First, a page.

— Philip Kaufman

"1962 was a magical year for all of us who love the movies. Filmmaking and art merged in ways that were under-appreciated until now. This fine work by Farber and McClellan makes me realize how fortunate we are to have these momentous and enduring movies.  It also made me remember why I wanted to become a director."

— Penelope Spheeris

"Stephen Farber and Michael McClellan, with first-rate scholarship and an accessible, entertaining style, make a superb case that 1962 was perhaps the most fascinating, influential, and yes, greatest year in world cinema.  They examine a year when the major studios were still committed to making films for adults, the stifling production code was at last loosening up, foreign films were gaining in popularity, and a woman in the central role wasn't a brave and rare event. Cinema '62: The Greatest Year at the Movies is as great as its subject."

— Charles Busch

"What an amazing year 1962 was in the history of cinema, and what an amazing book Stephen Farber and Michael McClellan have written about it. Cinema '62 is at once deft scholarship and sublime storytelling, a tough balance to maintain, but Farber and McClellan pull it off seamlessly. And the authors make an absolutely convincing case for 1962 as the greatest year in the history of world cinema."
 

— W.K. Stratton

"The case for 1962 can certainly be made with socially provocative films such as Lawrence of ArabiaTo Kill a MockingbirdLolita, and The Manchurian Candidate, yet the authors bolster their argument with dozens of other entries, including David and Lisa and a Taste of Honey, largely overlooked by the general public."

— Library Journal

"There’s plenty of interesting history in Cinema ’62. Farber and McCellan bop from film to film with details about each one’s development, making, release, and influence."

— Psychobabble

"Authors Farber and McClellan serve film fans a briskly written, meticulously researched history that gives an often-overlooked and underrated era in cinema its due."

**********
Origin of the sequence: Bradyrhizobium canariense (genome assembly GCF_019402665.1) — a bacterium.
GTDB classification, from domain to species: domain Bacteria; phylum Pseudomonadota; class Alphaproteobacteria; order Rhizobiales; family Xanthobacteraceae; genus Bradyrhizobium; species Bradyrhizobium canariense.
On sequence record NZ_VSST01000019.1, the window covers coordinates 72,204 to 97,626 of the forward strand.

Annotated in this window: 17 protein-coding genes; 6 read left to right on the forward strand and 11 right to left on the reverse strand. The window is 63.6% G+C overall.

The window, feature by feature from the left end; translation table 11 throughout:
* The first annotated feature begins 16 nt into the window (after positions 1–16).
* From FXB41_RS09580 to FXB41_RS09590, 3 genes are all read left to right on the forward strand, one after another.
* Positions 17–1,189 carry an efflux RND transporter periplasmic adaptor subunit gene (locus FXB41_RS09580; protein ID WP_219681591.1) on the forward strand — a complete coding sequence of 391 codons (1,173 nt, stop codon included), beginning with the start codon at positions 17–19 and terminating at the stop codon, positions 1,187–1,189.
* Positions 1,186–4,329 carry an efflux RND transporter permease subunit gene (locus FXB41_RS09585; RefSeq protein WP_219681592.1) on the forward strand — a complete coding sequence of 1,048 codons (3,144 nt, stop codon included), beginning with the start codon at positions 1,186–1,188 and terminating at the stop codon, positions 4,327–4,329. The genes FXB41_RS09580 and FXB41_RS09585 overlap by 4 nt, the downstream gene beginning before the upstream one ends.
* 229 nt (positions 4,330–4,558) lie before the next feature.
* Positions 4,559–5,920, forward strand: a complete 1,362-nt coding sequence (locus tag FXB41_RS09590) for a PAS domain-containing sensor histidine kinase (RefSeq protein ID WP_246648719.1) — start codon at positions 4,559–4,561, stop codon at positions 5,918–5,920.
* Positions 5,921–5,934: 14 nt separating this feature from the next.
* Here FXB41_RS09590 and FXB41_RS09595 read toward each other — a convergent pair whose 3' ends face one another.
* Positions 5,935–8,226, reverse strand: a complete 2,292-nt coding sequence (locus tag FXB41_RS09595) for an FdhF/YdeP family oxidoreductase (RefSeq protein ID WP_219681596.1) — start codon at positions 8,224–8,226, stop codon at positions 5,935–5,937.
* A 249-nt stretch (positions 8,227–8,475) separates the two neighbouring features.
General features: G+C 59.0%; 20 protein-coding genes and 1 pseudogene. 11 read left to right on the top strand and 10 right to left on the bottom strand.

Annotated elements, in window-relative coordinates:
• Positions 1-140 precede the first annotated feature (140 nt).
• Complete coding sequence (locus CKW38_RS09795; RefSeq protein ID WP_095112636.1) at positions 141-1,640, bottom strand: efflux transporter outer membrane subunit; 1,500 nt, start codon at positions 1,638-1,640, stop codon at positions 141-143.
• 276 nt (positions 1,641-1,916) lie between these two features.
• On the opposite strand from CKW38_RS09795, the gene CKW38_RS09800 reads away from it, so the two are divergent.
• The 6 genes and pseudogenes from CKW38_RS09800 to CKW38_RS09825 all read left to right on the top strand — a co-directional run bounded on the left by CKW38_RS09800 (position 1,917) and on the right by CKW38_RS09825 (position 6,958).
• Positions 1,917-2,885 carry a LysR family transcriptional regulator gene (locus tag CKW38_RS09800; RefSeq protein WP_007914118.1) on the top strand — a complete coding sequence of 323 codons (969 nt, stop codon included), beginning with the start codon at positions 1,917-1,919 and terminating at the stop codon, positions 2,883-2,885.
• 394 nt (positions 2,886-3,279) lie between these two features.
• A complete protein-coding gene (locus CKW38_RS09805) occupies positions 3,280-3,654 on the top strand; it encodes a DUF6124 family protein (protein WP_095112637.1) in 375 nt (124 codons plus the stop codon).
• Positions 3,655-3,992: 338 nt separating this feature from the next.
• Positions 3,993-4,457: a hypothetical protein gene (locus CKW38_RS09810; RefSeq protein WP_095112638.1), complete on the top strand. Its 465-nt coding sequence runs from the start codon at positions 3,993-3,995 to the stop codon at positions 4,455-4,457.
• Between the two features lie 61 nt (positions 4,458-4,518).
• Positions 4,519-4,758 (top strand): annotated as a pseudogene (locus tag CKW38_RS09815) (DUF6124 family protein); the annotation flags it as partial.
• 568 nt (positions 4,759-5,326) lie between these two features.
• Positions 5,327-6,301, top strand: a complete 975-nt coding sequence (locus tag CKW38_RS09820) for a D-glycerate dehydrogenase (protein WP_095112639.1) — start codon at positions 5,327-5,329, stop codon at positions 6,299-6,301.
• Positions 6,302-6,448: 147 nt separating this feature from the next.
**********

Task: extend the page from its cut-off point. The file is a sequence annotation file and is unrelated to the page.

— Associated Press


— Hollywood Elsewhere


— CrimeReads

"With fresh interviews from participants in many of the key projects and with the authors’ vast, personal knowledge of the films and the context in which they were made, Cinema ’62 is as sharp and lively as that modernist-slanted title implies. Best of all, its approach never feels as if it’s looking back. One feels that the authors just watched all the movies last week and they’re just dying to tell you about some life-changing piece of art that you’ve just got to see."

— Variety

"The authors argue their case convincingly by systematically trotting out one exciting foreign film after another, reminding you that, especially thanks to France and Italy, the early 1960s represented a true golden age for arthouse cinema, as it was widely called at the time."

— The Hollywood Reporter


— Classic Movie Musts podcast


— Deadline

"A potent reminder that the early 1960s were indeed a turning point in global cinema."

— Classic Film & TV Cafe

A New and Notable Film Book for March 2020: "I never would have chosen 1962 as a watershed year for filmmaking but authors McClellan and Farber have proven me wrong. Their essays provide historical context and a well-informed look at the ingredients that meshed to make this an exceptional period for filmmakers and filmgoers alike."

— LeonardMaltin.com
Product Details
ISBN: 9781978808829
ISBN-10: 1978808828
Publisher: Rutgers University Press
Publication Date: March 13th, 2020
Pages: 270